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The Georgia Capitol's Mental Health Day will include an update on rural mental health from UGA Extension Agent Jennifer Dunn. Mental health advocates will also have the opportunity to discuss their goals with Georgia lawmakers. CAES News
Mental Health Day
Mental Health Day at the Georgia State Capitol will be held from 8 a.m. to noon Tuesday, Jan. 31, to raise awareness of mental health issues and allow mental health advocates to share their insights with lawmakers. The event is an opportunity to increase awareness about mental health and health services, especially for those in rural areas, according to University of Georgia Cooperative Extension agent Jennifer Dunn.
Mark Rouark (left) and John Rouark, cotton farmers from Bostwick, Georgia, examine cotton plants in a test plot at the J. Phil Campbell Research and Education Center Field Day. Producers depend on UGA Extension agents for research-based advice to improve production practices. Now UGA faculty are working together to help farm communities under stress. CAES News
Rural Stress
Farmers are tough. They work long days at physically demanding, often dangerous work and rarely get a break, much less a vacation. Months of hard work can be wiped out with a few days of bad weather, and they battle nature at every turn, from drought and floods to weeds and insects.
Members of Well Connected Communities work together to improve health in their communities. CAES News
Well Connected Communities
University of Georgia Cooperative Extension agents throughout the state have been hard at work improving health in their communities through the Well Connected Communities program. A nationwide initiative developed by the Cooperative Extension System and the National 4-H Council, Well Connected Communities is designed to identify and address systemic health inequities at the local level.
Through the Rural Georgia: Growing Stronger initiative, the annual Farm Stress Summit and the Georgia Agriculture Wellness Alliance, UGA Extension is expanding its work to improve rural stress and mental health to serve the 1.5 million Georgians who live and work in rural communities. (Photo by Andrew Tucker, Dorothy Kozlowski/UGA) CAES News
Rural Health
More than 60 million Americans and 1.5 million Georgians live and work in rural communities and value being members of small communities, but access to health care and treatment is challenging in areas where doctors and hospitals can be far from home.
Honeybee research CAES News
Honey Bee Vaccine
Vaccines are a proven benefit in the world of animal science. Producers have vaccinated livestock and pet owners have vaccinated dogs and cats for decades. Soon beekeepers may be able to protect their colonies through vaccination. The University of Georgia College of Agricultural and Environmental Sciences and Dalan Animal Health have teamed up to advance the world’s first honey bee vaccine.
This month, Georgia 4-H hosted 129 competitors for the 4-H State Horse Show at the Georgia National Fair Grounds in Perry. CAES News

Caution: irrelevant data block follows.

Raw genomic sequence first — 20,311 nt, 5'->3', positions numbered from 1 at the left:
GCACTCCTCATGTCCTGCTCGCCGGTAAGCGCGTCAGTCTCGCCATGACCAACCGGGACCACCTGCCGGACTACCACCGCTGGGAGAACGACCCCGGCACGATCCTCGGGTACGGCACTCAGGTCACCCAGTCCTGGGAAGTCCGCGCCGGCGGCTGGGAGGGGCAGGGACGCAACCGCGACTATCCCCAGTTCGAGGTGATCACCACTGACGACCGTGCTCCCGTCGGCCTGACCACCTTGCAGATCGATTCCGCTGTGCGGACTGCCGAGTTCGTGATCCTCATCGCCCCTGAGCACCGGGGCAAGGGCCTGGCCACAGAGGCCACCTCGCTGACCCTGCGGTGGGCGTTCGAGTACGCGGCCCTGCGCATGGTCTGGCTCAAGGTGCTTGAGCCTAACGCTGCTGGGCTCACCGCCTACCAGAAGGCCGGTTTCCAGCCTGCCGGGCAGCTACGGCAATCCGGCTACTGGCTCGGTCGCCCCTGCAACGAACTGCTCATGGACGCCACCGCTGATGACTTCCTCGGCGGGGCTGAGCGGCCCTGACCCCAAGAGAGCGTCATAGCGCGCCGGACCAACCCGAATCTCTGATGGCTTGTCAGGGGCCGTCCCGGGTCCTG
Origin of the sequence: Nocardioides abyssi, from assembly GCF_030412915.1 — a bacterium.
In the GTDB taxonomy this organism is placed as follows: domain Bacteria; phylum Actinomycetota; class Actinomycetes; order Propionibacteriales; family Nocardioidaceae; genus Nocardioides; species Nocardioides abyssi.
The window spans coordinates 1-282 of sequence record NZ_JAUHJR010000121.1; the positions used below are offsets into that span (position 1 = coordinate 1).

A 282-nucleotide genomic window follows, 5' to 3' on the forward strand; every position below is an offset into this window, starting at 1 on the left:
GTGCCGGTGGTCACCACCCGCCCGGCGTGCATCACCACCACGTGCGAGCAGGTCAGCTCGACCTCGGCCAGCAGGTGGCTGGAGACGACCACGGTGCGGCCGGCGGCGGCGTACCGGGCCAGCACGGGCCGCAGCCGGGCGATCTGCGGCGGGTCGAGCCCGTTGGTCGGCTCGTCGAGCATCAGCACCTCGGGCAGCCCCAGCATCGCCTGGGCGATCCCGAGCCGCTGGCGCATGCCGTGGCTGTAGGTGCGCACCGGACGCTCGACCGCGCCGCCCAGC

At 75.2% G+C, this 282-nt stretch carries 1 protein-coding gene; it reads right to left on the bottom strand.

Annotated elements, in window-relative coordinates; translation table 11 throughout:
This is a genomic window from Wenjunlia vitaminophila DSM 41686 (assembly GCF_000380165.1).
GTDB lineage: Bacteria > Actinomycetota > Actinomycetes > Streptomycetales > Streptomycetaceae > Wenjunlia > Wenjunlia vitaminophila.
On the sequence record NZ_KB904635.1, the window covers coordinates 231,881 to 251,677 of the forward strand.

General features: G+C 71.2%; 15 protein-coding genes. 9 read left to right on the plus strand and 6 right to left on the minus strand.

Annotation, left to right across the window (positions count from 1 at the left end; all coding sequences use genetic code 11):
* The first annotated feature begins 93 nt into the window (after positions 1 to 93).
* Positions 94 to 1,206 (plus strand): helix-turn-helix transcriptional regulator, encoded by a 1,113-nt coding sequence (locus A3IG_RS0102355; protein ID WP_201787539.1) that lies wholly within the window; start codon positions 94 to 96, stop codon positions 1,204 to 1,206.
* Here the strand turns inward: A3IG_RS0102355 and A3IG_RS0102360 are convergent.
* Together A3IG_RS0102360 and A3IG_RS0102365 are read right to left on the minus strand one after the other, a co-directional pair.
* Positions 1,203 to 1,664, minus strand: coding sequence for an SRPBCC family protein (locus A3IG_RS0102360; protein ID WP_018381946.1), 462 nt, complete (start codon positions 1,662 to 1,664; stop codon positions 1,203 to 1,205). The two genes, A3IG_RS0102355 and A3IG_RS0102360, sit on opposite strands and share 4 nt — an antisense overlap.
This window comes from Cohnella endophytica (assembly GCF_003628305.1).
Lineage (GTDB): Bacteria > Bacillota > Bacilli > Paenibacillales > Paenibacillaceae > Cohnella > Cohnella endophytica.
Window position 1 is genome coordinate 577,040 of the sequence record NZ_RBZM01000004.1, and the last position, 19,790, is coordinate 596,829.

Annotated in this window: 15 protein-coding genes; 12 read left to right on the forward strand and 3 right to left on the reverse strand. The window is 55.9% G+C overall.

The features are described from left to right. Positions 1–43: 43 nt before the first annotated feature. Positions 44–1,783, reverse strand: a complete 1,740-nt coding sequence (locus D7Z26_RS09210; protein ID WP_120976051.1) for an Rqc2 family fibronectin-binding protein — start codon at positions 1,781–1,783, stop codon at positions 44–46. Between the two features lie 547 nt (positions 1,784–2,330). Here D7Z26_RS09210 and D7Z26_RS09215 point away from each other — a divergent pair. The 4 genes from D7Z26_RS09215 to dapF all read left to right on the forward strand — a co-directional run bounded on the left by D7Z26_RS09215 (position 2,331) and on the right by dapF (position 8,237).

Georgia 4-H Horse Show
Competitors at the Georgia 4-H State Horse Show reined in the awards at the Georgia National Fair Grounds in Perry. Held from June 7 to 11, the event welcomed 129 contestants who competed in five main disciplines including stock seat, ranch horse, hunt seat, saddle seat and contest events. The theme of the 2022 show was “Stirrup the Fun.”
A woman walks on one of the paths in Calhoun County. (Submitted photo) CAES News
Healthier Together
In many rural Georgia communities, there are few safe routes, away from high-traffic areas, that allow opportunities for physical activity. Without this infrastructure, walking in the community can be unsafe and difficult.
Coming in first place in the Georgia 4-H State Dairy Quiz Bowl, the Burke County senior team includes members Emmaline Cunningham, Tony Gray, Abby Joyner, Susanna Murray and Holt Sapp, who were coached by 4-H Extension Agent Meridith Meckel. CAES News
Dairy Quiz Bowl
The senior team from Burke County won first place at the Georgia 4-H State Dairy Quiz Bowl contest on May 20 at the UGA Animal Dairy Science Complex. Team members Emmaline Cunningham, Tony Gray, Abby Joyner, Susanna Murray and Holt Sapp were coached by Burke County 4-H Agent Meridith Meckel.
The UGA SNAP-Ed program, working in collaboration with UGA Extension and a network of federal, state and local resources, is a vital part of the national mission to eliminate diet and physical activity-related health disparities among low-income Georgians. CAES News
30 Years of SNAP-Ed
The Supplemental Nutrition Assistance Program - Education, or SNAP-Ed, was launched in 1992 as the nutrition education arm of SNAP, the nation’s largest and oldest nutrition assistance program that provides economic benefits to low-income individuals and families. The program that began with just seven states providing nutrition education is now in its 30th year.
The UGA Extension diabetes prevention program has received the highest recognition offered by the Centers for Disease Control and Prevention, the Full Plus certification. CAES News
Prevent Type 2
The University of Georgia Cooperative Extension diabetes prevention program has received the highest recognition offered by the Centers for Disease Control and Prevention. The CDC’s Full Plus certification is reserved for lifestyle change programs that have effectively delivered a quality, evidence-based program that meets all the standards for CDC recognition and additional retention thresholds.